The Digital PiranesiMain MenuAboutThe Digital Piranesi is a developing digital humanities project that aims to provide an enhanced digital edition of the works of Italian illustrator Giovanni Battista Piranesi (1720-1778).VolumesGenres and SubjectsBibliographyGlossary and Abbreviations
View of the Capitoline Hill with the Steps leading to Santa Maria in Aracoeli
12019-11-11T16:58:21-08:00Avery Freemanb9edcb567e2471c9ec37caa50383522b90999cba228491from Volume 17 of Giovanni Battista Piranesi's Opereplain2019-11-11T16:58:21-08:00Internet ArchivedatapiranesiRescan_vol17_0043.jpgAvery Freemanb9edcb567e2471c9ec37caa50383522b90999cba
12018-11-12T15:29:55-08:00View of the Capitoline Hill with the Steps leading to Santa Maria in Aracoeli31Veduta del Romano Campidoglio con Scalinata che va alla Chiesa d’Araceli, Architettura di Michelangelo Bonarotiplain2021-02-18T13:11:16-08:00Title: Veduta del Romano Campidoglio con Scalinata che va alla Chiesa d’Araceli Architettura di Michelangelo Bonaroti Key: 1. Abitazione del Senator Romano 2. Museo ove si conservano le Statue Antiche 3. Palazzo de Conservatori 4. Statua equestre di Marco Aurelio di metallo Corintio 5. Statue Colossali antiche di Castore, e Polluce 6. Trofei d’Augusto, volgarmente detti di Mario 7. Colonna milliaria Aurea 8. Leonesse di marmo Egizio Signature: Presso l’autore a Strada Felice nel Palazzo Tomati vicino alla Trinità de’Monti Signature 2: Piranesi del(ineavit). scol(psit).Title: View of the Capitoline Hill with the Steps leading to Santa Maria in Aracoeli, Architecture by Michelangelo Buonarroti Key: 1. Residence of the Senator of Rome 2. Museum where they keep the Ancient Statues 3. Palace of the Conservators 4. Equestrian statue of Marcus Aurelius of Corinthian bronze 5. Ancient Colossal statues of Castor and Pollux 6. Trophies of Augustus, commonly called the Trophies of Marius 7. Column of the Milliarium Aureum [Golden Milestone] 8. Lioness of Egyptian Marble Signature: Published by the Author in the Strada Felice in Palazzo Tomati near Trinità de Monti. Signature 2: Designed and engraved by Piranesi.This view of the Capitoline Hill is one of Piranesi's earliest etchings in the Views of Rome. In the early 1740's he produced a set of ten etchings, including the view above, for the Roman collector and bibliophile Alessandro Gregorio Capponi (Battaglia). The earliest collection of Piranesi’s views, called the Capponi set and held in the Vatican libraries, attests to Piranesi's initial foray into the large-scale, folio size vedute, a genre popularized by Piranesi’s teacher Giuseppe Vasi, Giovanni Antonio Canal (Canaletto), and Bernardo Bellotto. Scholars often highlight the similarity of the composition of this early etching of the Capitoline Hill to those of his contemporaries (Wilton-Ely 32, Nevola 65). Yet it is clear by viewing them together, in the gallery below, that Piranesi, even in this early stage, made the genre his own. Piranesi’s experimentation with oblique perspective, exaggerated scale, and theatrical lighting anticipates the dramatic and sublime characteristics of his later views. For example, the zig-zag effect of light and shadow on the left creates a sense of movement by leading the eye to the rough and unadorned façade of the church of Santa Maria Araceli. Through the grooves in the dirt left behind the carriage on the right, it is as though we are right behind them, ready to ascend to the hill. The water dripping off of the basins from the two flanking lionesses "made from Egyptian marble," work almost like a photograph, capturing a singular and ephemeral memory, placing viewers in the moment of the etching’s creation. Here, the life of the city is palpable, whereas in the works by Canaletto, Bellotto, and Falda, the city lacks vitality, and sound and movement are sacrificed for the sake of architectural order and symmetry. The regularity of the axis lines creates a pristine, flat quality. Piranesi deliberately makes these lines oblique. The buildings are all at different heights, the houses on the left are piled up on top of another, the vestiges of the old buildings jut out of the base of the stairs on the left, and rubble and dirt occupy the foreground on the right. Such chaos is perhaps a metaphor for the disordered palimpsest of different styles that characterized the architectural space of the Capitoline Hill. Medieval and Renaissance buildings were built on ancient Roman foundations, which caused their differing heights and absence of regularity. Any sense of architectural design and order that can be found—in the main staircase (or cordonata), the campanile and façade of the Roman Senatorial Palace, or the framing balustrade of the square—reveals the interventions of Renaissance artist Michelangelo, to whom Piranesi refers in his title.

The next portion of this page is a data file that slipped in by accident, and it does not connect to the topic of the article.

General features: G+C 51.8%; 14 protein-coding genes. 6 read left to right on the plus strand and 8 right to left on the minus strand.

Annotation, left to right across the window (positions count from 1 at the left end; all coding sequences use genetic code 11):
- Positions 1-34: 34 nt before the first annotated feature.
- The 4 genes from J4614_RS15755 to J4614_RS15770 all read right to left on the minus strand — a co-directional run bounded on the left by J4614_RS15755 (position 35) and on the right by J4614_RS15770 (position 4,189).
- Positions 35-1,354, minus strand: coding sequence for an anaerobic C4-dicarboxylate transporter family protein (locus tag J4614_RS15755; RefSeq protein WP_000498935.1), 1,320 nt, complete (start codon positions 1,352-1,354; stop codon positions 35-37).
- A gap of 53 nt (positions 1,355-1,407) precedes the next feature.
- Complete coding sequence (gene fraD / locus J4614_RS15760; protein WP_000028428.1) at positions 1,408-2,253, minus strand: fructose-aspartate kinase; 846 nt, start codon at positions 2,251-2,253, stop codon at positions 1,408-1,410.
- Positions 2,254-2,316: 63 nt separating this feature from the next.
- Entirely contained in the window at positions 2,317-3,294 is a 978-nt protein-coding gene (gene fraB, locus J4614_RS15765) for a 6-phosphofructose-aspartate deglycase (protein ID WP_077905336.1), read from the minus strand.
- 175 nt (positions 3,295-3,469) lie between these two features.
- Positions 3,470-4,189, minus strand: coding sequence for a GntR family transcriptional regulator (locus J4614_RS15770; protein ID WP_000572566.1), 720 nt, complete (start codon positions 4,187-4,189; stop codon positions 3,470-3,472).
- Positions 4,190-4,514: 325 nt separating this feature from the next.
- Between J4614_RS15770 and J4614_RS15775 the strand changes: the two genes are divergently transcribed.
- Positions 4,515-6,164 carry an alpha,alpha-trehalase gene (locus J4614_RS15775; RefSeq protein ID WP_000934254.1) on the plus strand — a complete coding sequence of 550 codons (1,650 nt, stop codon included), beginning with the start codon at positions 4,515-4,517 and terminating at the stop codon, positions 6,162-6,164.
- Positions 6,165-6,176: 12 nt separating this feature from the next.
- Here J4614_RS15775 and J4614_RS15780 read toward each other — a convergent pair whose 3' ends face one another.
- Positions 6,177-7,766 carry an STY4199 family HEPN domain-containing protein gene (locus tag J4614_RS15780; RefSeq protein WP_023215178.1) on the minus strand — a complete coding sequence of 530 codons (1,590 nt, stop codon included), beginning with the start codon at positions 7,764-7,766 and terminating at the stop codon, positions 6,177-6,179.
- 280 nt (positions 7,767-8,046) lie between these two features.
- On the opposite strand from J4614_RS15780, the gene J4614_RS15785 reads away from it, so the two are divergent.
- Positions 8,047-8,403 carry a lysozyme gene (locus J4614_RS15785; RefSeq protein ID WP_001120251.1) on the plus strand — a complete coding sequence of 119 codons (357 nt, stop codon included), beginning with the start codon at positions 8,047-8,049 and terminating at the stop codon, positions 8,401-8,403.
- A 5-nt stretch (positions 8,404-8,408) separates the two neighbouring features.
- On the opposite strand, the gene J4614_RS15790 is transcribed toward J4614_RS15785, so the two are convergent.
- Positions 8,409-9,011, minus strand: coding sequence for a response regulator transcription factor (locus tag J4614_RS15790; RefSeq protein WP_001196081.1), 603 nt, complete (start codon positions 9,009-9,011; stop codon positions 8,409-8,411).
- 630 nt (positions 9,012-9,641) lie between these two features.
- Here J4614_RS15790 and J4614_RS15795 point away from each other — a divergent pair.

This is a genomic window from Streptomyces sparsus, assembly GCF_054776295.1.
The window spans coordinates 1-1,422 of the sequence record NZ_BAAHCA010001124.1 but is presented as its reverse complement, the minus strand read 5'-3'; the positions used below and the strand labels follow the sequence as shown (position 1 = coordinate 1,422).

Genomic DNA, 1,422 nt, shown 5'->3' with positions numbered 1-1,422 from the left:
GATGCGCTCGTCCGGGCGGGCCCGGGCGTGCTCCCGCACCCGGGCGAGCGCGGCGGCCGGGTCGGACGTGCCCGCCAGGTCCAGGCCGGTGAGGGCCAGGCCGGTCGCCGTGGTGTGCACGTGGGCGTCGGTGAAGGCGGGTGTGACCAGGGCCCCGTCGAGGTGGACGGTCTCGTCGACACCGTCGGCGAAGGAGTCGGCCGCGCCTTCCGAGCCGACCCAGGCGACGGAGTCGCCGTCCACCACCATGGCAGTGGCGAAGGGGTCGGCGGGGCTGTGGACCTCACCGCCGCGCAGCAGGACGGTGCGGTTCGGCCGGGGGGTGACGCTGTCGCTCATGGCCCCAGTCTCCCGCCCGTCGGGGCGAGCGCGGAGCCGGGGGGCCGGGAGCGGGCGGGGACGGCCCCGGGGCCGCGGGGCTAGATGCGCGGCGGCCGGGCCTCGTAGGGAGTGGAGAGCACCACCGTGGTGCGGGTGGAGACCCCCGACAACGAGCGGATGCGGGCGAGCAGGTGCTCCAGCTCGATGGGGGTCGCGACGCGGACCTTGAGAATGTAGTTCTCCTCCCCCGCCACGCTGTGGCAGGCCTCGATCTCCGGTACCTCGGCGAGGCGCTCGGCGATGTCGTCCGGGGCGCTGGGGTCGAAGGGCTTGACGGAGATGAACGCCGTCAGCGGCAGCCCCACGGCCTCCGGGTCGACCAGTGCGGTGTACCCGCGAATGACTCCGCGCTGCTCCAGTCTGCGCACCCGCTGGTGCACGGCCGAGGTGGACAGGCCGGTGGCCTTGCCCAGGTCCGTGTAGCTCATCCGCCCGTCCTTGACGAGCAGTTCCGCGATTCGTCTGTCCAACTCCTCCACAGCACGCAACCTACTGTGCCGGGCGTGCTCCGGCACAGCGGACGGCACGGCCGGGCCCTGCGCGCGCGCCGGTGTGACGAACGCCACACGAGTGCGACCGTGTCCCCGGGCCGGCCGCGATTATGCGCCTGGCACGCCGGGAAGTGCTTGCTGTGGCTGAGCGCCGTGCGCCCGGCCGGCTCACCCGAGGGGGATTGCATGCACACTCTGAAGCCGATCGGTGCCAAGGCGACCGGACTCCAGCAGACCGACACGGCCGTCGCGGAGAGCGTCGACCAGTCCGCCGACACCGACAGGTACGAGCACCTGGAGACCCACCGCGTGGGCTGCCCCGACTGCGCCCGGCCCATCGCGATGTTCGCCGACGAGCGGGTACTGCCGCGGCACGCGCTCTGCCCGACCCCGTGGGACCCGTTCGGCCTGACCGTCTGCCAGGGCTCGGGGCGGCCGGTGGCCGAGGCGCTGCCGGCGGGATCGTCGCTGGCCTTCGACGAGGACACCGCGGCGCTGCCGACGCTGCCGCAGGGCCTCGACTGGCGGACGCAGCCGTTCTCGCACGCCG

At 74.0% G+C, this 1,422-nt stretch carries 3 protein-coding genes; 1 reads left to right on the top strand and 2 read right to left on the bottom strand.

In a further departure from Canaletto and Bellotto, the oblique perspective and supplemental key below the image provided Piranesi with the space to pack the visual field with the maximum amount of information, a hallmark of Piranesi’s archeological publications such as the Antichità Romane. In this sense, the engraving has more in common with Giovanni Battista Falda’s seventeenth-century print, which also contains annotations that label significant monuments. However, even Falda’s more documentary style is flat when compared to dramatic chiaroscuro of Piranesi's etching. Even in this early, somewhat traditional view, are seeds of Piranesi’s experimentation with perspective and lighting effects, which are taken even further in the following views of the Capitoline Hill. (ZL)
To see this image in the Vedute di Roma, volume 17 of Piranesi’s Opere, click here.